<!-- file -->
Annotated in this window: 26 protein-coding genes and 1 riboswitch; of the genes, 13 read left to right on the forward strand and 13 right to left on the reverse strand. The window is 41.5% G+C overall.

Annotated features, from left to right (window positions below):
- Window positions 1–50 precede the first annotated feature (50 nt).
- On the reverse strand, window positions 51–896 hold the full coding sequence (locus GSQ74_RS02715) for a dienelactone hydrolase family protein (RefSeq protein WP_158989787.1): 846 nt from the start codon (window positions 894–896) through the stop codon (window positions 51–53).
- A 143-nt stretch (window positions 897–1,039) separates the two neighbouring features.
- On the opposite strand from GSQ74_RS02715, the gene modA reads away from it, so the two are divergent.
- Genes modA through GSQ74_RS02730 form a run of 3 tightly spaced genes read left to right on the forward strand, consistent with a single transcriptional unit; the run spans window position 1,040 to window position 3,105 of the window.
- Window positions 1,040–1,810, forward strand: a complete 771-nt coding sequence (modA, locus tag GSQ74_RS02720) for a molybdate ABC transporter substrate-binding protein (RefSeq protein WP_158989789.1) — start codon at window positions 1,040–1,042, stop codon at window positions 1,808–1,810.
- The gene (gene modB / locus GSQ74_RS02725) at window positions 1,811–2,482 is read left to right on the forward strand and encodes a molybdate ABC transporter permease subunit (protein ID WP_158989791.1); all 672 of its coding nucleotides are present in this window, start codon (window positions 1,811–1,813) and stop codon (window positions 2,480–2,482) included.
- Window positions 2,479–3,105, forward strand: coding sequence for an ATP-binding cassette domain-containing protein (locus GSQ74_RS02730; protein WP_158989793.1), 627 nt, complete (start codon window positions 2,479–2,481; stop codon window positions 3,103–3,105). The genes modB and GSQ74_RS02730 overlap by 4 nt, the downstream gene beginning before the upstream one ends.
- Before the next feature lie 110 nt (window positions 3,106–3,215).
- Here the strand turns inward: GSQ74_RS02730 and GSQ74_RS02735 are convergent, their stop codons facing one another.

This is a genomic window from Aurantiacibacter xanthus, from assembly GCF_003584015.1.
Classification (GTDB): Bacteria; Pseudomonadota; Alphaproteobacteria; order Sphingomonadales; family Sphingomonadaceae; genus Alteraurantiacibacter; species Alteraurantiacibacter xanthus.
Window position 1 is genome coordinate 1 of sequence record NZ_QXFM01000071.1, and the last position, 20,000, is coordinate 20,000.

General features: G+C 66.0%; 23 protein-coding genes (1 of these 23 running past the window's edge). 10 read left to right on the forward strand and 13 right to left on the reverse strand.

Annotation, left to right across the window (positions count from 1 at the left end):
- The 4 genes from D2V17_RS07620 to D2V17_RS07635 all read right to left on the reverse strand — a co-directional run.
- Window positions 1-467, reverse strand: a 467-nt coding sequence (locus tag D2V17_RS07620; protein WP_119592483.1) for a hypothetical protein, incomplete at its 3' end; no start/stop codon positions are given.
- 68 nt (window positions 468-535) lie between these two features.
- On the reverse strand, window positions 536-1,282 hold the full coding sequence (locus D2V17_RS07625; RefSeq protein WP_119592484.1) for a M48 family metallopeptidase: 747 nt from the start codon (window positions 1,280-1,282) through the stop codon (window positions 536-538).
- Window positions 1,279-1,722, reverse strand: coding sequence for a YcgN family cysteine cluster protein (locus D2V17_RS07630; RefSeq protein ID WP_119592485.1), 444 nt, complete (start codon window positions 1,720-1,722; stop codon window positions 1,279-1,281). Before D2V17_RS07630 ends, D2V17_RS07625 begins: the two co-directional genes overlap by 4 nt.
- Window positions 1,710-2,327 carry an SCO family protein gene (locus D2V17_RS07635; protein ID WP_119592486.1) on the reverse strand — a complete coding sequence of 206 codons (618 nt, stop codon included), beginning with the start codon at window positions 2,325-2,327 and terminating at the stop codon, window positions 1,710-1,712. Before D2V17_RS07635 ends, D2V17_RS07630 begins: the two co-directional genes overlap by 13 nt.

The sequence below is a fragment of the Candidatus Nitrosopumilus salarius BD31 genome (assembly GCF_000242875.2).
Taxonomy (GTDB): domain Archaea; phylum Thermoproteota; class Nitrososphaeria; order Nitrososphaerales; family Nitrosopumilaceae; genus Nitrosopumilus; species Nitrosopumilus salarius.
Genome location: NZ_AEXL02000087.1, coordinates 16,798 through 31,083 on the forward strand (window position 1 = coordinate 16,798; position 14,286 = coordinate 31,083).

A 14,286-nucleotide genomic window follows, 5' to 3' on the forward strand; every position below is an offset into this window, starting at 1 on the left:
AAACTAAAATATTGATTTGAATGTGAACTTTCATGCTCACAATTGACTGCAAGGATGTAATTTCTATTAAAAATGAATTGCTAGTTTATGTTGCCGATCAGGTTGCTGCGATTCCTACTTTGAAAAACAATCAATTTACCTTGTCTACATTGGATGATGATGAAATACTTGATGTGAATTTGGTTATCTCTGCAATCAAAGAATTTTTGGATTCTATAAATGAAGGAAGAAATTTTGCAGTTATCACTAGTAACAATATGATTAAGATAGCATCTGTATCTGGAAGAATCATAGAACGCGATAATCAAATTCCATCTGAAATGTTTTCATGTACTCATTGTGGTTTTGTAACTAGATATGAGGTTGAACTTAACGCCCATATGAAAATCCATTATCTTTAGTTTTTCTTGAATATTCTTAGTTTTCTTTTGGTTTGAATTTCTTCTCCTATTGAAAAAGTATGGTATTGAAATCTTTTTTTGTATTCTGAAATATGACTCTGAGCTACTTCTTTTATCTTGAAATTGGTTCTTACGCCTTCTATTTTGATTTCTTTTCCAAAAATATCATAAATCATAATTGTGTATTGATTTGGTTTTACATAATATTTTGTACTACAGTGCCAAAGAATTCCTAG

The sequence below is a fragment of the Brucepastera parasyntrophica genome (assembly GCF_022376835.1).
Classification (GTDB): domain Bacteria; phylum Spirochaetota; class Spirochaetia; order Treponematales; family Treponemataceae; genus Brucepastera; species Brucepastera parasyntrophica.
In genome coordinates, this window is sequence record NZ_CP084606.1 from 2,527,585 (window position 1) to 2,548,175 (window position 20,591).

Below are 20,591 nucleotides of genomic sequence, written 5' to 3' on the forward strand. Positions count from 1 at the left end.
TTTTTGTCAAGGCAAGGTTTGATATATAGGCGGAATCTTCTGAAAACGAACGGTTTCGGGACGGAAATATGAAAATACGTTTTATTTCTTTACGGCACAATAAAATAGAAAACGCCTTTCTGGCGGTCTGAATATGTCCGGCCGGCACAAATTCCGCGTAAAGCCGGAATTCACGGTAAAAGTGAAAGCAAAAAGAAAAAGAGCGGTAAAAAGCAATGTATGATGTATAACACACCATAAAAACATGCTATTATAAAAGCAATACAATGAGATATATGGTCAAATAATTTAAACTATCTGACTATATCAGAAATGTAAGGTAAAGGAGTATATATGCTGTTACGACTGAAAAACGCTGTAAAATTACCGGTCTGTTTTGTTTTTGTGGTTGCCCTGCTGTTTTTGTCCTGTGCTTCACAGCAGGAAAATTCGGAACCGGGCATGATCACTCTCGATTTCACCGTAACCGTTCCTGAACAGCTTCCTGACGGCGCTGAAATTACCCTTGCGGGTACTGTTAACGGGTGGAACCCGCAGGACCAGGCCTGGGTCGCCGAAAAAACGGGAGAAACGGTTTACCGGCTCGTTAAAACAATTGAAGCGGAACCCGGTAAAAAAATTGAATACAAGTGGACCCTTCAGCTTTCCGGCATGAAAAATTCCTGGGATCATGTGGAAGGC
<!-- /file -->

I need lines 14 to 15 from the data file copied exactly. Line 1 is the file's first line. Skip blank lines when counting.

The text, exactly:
Classification (GTDB): Bacteria; Pseudomonadota; Alphaproteobacteria; order Sphingomonadales; family Sphingomonadaceae; genus Alteraurantiacibacter; species Alteraurantiacibacter xanthus.
Window position 1 is genome coordinate 1 of sequence record NZ_QXFM01000071.1, and the last position, 20,000, is coordinate 20,000.